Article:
|US6307460 *||1 Feb 2000||23 Oct 2001||Tsung-Mou Yu||Power switch device|
|US6353380 *||27 Jan 2000||5 Mar 2002||Tsung-Mou Yu||Power switch device|
|US6400250 *||14 Jul 2000||4 Jun 2002||Tsung-Mou Yu||Safety switch|
|US6445273 *||27 Oct 2000||3 Sep 2002||Tsung-Mou Yu||Overload-protection push-button switch with automatic resetting mechanism|
|US6452125||17 Mar 2001||17 Sep 2002||Tsung-Mou Yu||Switch with an override interruption structure|
|US6462292 *||20 Nov 2000||8 Oct 2002||Tsung-Mou Yu||See-saw switch|
|US6480090 *||20 Nov 2000||12 Nov 2002||Tsung-Mou Yu||Universal device for safety switches|
|US6483416 *||22 Feb 2001||19 Nov 2002||Tsung-Mou Yu||Overload protection device of a press type switch|
|US6512441 *||23 Jun 2000||28 Jan 2003||Tsung-Mou Yu||Push-button switch of overload protection (II)|
|US6538553 *||13 Jul 2001||25 Mar 2003||Tsung-Mou Yu||Switching element for electric switch|
|US6570480 *||2 Jan 2002||27 May 2003||Albert Huang||Circuit breaker|
|US6577221 *||30 Nov 2001||10 Jun 2003||Ming-Shan Wang||Safety switch|
|US6617951||24 Aug 2001||9 Sep 2003||Tsung-Mou Yu||Safety switch|
|US6621402 *||23 Jan 2002||16 Sep 2003||Albert Huang||Circuit breaker|
|US6734782 *||8 Jun 2001||11 May 2004||Siemens Aktiengesellschaft||Switching device with an actuator element consisting of a shape memory alloy|
|US6984798 *||19 Oct 2004||10 Jan 2006||Chen Dung Lu||Safety switch|
|US7236082 *||27 Dec 2004||26 Jun 2007||Wan-Kuo Kuo||Circuit breaker structure|
|US7248140 *||5 Mar 2005||24 Jul 2007||Tsung-Mou Yu||Adjustable safety switch|
|US7283031 *||7 Jun 2005||16 Oct 2007||Albert Huang||Circuit breaker|
|US7292129 *||2 Jul 2005||6 Nov 2007||Tsung-Mou Yu||Protection device for switches|
|US7304560 *||12 Aug 2005||4 Dec 2007||Tsung Mou Yu||Safety switches|
|US7307506 *||22 Jul 2005||11 Dec 2007||Tsung Mou Yu||Safety switches|
|US7312687 *||16 Mar 2007||25 Dec 2007||Ellenberg & Poensgen Gmbh||Protective switch for protecting a circuit|
|US7317375 *||29 Mar 2005||8 Jan 2008||Tsung-Mou Yu||Adjustable safety switch|
|US7683750 *||14 Apr 2009||23 Mar 2010||Tsung Mou Yu||Warning device for circuit breaker|
|US7688174 *||12 Aug 2008||30 Mar 2010||Zing Ear Enterprise Co., Ltd.||Overload protection switch|
|US7755465 *||23 Apr 2008||13 Jul 2010||Sun-Lite Sockets Industry Inc.||Temperature control switch|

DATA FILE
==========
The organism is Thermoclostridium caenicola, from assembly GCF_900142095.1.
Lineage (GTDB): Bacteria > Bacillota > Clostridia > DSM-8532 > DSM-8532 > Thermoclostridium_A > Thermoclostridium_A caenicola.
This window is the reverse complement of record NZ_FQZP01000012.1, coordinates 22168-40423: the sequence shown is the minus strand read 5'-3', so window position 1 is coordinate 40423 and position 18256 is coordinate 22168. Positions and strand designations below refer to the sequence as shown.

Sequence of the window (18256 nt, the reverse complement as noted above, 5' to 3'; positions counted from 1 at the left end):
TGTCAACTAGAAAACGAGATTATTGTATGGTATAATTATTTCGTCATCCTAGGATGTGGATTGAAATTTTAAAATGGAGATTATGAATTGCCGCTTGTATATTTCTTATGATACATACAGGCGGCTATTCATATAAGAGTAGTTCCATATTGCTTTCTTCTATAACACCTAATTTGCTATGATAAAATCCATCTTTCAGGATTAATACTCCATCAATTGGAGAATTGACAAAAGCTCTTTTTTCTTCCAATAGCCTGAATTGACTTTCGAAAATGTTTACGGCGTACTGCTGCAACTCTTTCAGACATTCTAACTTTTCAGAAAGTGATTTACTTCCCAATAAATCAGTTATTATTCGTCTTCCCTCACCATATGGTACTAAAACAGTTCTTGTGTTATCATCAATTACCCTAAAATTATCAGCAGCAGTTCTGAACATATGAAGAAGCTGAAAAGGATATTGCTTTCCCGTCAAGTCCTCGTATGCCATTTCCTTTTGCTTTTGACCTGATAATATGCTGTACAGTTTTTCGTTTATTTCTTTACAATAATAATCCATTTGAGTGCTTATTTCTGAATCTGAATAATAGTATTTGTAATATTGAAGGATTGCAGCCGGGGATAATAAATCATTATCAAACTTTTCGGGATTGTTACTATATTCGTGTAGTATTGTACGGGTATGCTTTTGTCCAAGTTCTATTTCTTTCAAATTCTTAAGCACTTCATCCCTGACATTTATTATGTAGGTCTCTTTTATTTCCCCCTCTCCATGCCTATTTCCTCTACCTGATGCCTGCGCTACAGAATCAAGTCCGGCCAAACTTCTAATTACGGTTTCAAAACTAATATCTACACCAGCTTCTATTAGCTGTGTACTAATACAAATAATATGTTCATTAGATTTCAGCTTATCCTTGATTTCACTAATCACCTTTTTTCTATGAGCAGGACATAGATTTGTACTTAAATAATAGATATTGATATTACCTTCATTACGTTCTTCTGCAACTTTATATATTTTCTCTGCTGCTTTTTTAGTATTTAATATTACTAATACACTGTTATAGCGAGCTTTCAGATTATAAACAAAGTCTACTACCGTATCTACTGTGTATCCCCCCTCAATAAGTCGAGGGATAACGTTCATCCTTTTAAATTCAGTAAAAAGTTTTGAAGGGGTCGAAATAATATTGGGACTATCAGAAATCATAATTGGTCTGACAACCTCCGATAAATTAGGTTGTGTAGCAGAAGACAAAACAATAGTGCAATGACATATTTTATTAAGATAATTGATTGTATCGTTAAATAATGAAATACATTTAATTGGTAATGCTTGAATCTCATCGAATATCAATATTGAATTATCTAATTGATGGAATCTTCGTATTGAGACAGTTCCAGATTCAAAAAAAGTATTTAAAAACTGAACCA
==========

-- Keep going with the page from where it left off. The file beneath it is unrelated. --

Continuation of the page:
|US7948351 *||9 Apr 2009||24 May 2011||Tsung Mou Yu||Circuit protection device having warning function|
|US8402663||11 Aug 2010||26 Mar 2013||William J. McHenry||Two-piece hand tool|
|US20050134424 *||19 Dec 2003||23 Jun 2005||Albert Huang||Bimetallic strip for a circuit breaker|
|US20050140489 *||27 Dec 2004||30 Jun 2005||Wan-Kuo Kuo||Circuit breaker structure|
|US20110162947 *||7 Jul 2011||Albert Huang||Safety switch|
|US20120126930 *||24 May 2012||Hofsaess Marcel P||Bimetal part and temperature-dependent switch equipped therewith|
|US20150028990 *||24 Jul 2013||29 Jan 2015||Albert Huang||Safety switch with over-current protection|
|CN1301524C *||23 Mar 2004||21 Feb 2007||游聪谋||Electric circuit control protector|
|CN1328742C *||17 Jun 2004||25 Jul 2007||游聪谋||Circuit control protector|
|CN100407355C||11 Jul 2005||30 Jul 2008||游聪谋||电路控制保护器|
|CN100407356C||8 Jul 2005||30 Jul 2008||游聪谋||电路控制保护器|
|WO2013032922A1 *||24 Aug 2012||7 Mar 2013||Honeywell International Inc.||M-blade snap action switch with optimal switch contact forces|
|U.S. Classification||337/79, 337/66, 337/72, 337/68|
|International Classification||H01H73/24, H01H73/14, H01H71/62|
|Cooperative Classification||H01H73/24, H01H71/62, H01H73/14|
|European Classification||H01H73/14, H01H73/24, H01H71/62|
|22 Nov 2000||AS||Assignment|
|27 Nov 2001||FPAY||Fee payment|
Year of fee payment: 4
|23 Nov 2005||FPAY||Fee payment|
Year of fee payment: 8
|2 Dec 2009||FPAY||Fee payment|
Year of fee payment: 12